One topic to be addressed is how the process of learning within universities will change because of the Internet and digital devices. For centuries, college student were educated by listening to their professor read aloud selected books taken from the university library (‘lesson’ comes, in fact, from ‘lectio’, Latin for ‘reading session’). Gutenberg changed that by making books cheaper and therefore more amenable to individual ownership and private reading, but the typical university lesson ended up not changing much anyway. Thanks to technology, we are now experiencing, at least potentially, a Renaissance of learning methods: from e-books to podcasts, from virtual worlds classrooms to streaming, from computer-assisted learning to videogames, the avenues of learning have increased dramatically. Are we heading towards purely technology-mediated learning strategies? Is the old Socratic professor-student direct approach completely obsolete? Doesn’t the wider spectrum of approaches offer the opportunity to educate those students who have always been uncomfortable with the traditional approach? What about the impact on lifelong learning?

A second topic is how research will be affected by the Internet. A major potential impact will be on the way research results will be communicated in the future. The scientific paper as a rhetorical device is increasingly under pressure in favour of more flexible, digitally-enabled forms of communication, mostly based on semantic web technologies. How would the decline of the scientific paper affect science? What about the role of search engines in the future of research? Will the Internet enable new forms of evaluation of scientific results? How would that change the centuries-old mechanism of recognition and promotion within the scientific community? Moreover, the transition towards digital knowledge seem to affect trends towards commercialization of knowledge at universities and knowledge institutions, and the impact those trends have on knowledge generation. Additionally, the Internet seem to be increasing the tension between the growing specialization of research activities and the aspiration towards increased interdisciplinarity.

The third topic regards how should universities use cyberspace to best implement their mission with respect to society. In recent years society has been asking universities to do more than simply – albeit crucially – educate students and produce new academic knowledge. The list of new demands include life-long education, open access to scientific papers and educational resources, and encouragement and support for spin-offs and start-ups. But is that it? Of course not. Public education, at all levels, was born with a clear mandate to educate citizens and to increase social mobility, not simply provide students with marketable skills and bookshelves with new scientific journals. Moreover, in our age the increasingly complex problems that we are facing as society, from global warming to water supplies, from the environment to energy issues, from the challenges (and opportunities) presented by bio-genetics and nanotechnology, don’t call for a renewal of the concept of University as Public Institution? In other words, don’t universities – as institutions as well as through their individual researchers – have a duty to engage more frequently in the public sphere, placing their super skills and knowledge at the service of citizens – and their representatives – to allow them to properly deliberate? If so, how? What would be appropriate and what would, instead, constitute a deontological breach of professorial decorum and integrity? If it is indeed important, shouldn’t universities allow/favour internal organizational changes to better implement such social role? How is that social role linked to freedom of research? Is the growing need of universities in many countries to court potential private investors (or governments) affecting it? If so, what could the consequences be for our societies? Doesn’t the Internet offer extraordinary tools to empower the public sphere presence of universities, professors and students, and to help to reduce social and cultural divides?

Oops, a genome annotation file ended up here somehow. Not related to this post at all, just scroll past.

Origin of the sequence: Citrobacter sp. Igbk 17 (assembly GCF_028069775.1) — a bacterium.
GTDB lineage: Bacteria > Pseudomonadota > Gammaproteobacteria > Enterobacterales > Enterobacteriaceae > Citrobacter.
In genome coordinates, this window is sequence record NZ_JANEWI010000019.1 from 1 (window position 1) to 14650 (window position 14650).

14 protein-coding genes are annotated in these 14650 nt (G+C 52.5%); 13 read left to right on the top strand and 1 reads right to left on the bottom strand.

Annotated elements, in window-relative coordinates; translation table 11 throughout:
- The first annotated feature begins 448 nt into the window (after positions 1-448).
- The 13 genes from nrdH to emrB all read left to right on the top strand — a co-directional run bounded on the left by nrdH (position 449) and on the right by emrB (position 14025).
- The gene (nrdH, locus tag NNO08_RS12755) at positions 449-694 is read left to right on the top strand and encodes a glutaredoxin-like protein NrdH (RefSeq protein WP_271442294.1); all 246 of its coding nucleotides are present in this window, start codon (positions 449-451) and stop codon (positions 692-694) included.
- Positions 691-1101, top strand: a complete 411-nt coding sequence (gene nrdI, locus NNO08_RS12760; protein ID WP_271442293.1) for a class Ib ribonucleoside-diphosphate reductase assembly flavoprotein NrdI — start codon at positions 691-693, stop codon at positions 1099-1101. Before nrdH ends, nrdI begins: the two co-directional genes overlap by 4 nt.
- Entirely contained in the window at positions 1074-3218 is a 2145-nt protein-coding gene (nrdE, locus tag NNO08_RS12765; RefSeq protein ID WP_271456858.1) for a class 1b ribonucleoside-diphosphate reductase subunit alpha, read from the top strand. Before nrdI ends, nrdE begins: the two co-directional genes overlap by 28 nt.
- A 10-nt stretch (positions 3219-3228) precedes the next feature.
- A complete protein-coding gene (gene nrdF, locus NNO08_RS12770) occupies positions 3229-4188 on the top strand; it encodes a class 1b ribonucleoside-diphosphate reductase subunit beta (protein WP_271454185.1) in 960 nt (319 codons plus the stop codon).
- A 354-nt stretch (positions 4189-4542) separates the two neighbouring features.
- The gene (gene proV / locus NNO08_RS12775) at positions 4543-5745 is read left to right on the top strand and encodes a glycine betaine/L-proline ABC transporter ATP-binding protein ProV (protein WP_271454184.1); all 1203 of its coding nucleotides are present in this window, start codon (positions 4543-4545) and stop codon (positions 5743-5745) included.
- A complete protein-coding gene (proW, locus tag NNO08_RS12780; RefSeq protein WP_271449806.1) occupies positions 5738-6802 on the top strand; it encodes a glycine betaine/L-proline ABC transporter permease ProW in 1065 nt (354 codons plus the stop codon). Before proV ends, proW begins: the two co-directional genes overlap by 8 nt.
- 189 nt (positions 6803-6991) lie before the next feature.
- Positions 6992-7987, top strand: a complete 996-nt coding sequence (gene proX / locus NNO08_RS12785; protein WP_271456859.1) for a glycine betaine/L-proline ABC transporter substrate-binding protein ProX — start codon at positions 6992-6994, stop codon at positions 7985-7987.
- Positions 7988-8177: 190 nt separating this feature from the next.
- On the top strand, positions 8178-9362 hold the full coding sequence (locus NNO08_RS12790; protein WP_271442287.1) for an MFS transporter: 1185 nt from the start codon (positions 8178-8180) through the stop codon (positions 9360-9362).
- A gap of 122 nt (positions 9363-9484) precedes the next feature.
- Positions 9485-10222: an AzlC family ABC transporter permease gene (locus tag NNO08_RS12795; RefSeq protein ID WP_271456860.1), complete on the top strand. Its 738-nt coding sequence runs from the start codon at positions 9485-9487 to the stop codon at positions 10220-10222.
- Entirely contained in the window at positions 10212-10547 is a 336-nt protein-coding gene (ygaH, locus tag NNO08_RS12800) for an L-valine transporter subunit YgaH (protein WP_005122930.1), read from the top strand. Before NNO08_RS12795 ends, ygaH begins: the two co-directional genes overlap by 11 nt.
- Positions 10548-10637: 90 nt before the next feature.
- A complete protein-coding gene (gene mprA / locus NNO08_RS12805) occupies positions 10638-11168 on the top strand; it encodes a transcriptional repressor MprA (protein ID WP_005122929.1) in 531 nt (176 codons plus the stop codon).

The special issue builds upon the COMMUNIA 2010 Conference on University and Cyberspace – Reshaping Knowledge Institutions for the Networked Age, held at Turin, 28-30 June 2010.

Submitters can visit the conference site and access material originating from the conference at http://www.communia2010.org

Possible issues relating to the above topics include:

– Digital Natives: how will the characteristics of the new generations of students, faculty and staff shape the future of universities?
– The Spatial Infrastructure: physical and virtual spaces for higher education
– The Use of Digital Technology in the Classroom
– Open Access to Scientific Results (papers, data, software)
– Open Educational Resources
– Educational Videogames
– Digital Devices as Platform for Learning
– Non-formal Education via the Internet
– Digital Divide and Higher Education
– Long-term Knowledge Preservation in a Digital Age
– Academic Production and the Knowledge Commons
– Digital and Physical Social Networks
– Intellectual Property and Academic Production
– Physical and Digital Library
– Semantic Web Technologies Applied to Scientific Results and Educational Resources